Types of Income and Why They Matter to Writers

This blog certainly isn’t based on managing finances or getting rich – its goal is to show you how to take your ideas from concept to completion. One of the goals with writing a book is to earn a profit. Sure, that might not be your main goal but it’s one that’s definitely on your mind.

Whether you like it or not, the world we live in requires money in order to survive. It’s not the Alpha and Omega of life, but finding ways to generate income is necessary.

Before we get started, I want to point out two common misconceptions about money:

  1. The harder you work, the more money you make. This simply isn’t true.
  2. Money is the root of all evil. It’s not.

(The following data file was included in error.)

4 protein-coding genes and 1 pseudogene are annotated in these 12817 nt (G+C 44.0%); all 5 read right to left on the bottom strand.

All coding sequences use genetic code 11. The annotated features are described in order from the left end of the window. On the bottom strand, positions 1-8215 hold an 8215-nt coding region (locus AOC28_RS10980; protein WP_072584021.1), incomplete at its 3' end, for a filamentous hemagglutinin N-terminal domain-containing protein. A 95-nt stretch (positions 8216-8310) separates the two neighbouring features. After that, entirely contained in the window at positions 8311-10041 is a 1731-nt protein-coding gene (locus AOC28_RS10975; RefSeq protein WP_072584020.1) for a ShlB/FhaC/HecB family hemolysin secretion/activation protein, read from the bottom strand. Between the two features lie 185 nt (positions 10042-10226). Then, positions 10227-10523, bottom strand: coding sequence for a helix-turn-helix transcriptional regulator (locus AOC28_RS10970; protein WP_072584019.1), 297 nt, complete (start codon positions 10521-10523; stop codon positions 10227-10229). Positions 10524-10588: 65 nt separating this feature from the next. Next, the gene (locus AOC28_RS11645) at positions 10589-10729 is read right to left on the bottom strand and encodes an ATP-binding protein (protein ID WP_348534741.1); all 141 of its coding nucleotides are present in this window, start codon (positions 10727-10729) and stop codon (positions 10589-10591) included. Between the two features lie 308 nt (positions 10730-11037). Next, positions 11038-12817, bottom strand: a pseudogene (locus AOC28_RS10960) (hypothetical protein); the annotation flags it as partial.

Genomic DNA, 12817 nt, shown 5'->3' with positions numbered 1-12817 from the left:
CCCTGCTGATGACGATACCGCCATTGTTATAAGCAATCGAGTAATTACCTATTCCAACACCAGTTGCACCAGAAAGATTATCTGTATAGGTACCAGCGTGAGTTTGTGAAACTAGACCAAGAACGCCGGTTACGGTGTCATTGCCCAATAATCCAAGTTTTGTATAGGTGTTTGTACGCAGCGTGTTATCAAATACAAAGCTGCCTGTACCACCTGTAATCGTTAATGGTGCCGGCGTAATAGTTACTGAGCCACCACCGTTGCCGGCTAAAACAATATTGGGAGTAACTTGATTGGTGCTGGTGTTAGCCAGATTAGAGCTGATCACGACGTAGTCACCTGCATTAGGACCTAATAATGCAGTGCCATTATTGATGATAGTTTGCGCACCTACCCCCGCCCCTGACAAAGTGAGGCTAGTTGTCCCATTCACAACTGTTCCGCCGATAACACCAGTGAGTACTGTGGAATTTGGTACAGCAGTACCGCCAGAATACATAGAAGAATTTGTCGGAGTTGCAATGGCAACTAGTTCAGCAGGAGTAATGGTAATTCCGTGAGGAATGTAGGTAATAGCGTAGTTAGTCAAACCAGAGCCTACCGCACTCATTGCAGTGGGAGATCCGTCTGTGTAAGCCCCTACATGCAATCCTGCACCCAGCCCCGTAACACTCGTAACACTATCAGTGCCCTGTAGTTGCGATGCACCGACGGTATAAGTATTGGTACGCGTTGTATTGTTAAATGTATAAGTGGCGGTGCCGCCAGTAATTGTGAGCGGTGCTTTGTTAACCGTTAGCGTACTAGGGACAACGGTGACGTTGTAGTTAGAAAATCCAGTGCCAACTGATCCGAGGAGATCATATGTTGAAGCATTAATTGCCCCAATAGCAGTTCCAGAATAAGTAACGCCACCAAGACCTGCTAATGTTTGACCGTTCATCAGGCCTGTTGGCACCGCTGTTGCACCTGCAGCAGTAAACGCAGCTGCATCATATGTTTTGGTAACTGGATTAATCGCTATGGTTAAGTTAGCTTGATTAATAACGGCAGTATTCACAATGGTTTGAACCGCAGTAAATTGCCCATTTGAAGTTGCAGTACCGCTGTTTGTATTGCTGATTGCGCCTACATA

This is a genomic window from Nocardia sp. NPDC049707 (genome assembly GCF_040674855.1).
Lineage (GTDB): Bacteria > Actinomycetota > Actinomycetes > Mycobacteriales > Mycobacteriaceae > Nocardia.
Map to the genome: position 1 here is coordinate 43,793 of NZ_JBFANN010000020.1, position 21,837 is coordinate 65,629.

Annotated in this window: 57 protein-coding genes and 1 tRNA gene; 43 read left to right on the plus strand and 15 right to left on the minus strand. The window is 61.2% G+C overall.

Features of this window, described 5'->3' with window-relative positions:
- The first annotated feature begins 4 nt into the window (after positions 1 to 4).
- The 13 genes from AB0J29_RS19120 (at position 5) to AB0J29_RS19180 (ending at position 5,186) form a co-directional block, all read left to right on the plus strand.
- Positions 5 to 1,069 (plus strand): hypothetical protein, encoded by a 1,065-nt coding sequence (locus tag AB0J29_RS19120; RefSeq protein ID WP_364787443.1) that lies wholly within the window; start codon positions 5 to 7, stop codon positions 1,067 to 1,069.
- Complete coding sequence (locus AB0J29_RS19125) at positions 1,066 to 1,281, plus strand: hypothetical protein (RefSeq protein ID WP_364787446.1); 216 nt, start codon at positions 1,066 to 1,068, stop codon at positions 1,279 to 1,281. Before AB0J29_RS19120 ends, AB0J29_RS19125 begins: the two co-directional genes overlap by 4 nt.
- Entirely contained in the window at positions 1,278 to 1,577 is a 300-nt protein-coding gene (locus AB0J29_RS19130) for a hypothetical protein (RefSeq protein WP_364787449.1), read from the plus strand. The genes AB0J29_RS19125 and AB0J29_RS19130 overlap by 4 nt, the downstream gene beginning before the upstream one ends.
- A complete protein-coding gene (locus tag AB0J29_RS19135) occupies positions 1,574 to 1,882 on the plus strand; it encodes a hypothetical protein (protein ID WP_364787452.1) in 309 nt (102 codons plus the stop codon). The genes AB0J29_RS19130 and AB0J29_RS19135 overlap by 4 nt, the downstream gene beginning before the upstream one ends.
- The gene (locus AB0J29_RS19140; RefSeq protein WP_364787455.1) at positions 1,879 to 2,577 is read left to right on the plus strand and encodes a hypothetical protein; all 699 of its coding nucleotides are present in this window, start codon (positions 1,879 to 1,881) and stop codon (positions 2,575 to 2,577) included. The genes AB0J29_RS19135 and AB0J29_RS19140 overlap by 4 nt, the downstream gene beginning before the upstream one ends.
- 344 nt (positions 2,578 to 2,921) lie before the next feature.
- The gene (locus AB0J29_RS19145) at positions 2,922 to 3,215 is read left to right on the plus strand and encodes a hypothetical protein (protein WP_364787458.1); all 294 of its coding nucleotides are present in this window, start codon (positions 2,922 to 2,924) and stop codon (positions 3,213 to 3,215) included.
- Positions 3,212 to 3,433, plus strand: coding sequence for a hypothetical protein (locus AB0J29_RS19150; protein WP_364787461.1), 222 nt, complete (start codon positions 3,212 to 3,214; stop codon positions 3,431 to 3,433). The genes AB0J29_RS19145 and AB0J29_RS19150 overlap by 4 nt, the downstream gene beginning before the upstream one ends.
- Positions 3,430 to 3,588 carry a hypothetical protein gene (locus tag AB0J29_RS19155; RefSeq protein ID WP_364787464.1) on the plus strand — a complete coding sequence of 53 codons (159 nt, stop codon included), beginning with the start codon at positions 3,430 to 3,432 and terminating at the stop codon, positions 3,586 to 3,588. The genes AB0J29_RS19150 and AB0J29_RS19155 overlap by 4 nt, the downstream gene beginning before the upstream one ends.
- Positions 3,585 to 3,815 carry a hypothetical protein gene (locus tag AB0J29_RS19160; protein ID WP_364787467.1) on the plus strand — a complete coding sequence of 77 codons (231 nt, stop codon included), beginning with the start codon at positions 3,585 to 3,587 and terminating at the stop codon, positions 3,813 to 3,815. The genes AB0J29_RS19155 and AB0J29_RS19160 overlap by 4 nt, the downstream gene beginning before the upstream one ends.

It’s a common belief that the only way to make money is to have a job and work 40 hours a week. If we need more money, then we are told that we have to work harder. Most of us are raised to believe this. However, this belief is not entirely true. The underlying truth is that the more of a contribution a person has on society, the more money they are going to earn. Whether it’s Joe going to work at the shoe factory every day or Bob taking the boat out fishing all day, they are both contributing to society. Joe is doing his part to supply shoes to others and earns his paycheck for doing so. Fisherman Bob goes out on his boat and earns his living. Although he might work for himself, Bob still contributes to society by catching fish for others to eat. As you can see, even though Joe and Bob earn their money from different methods, they have one thing in common. They both make a contribution to society.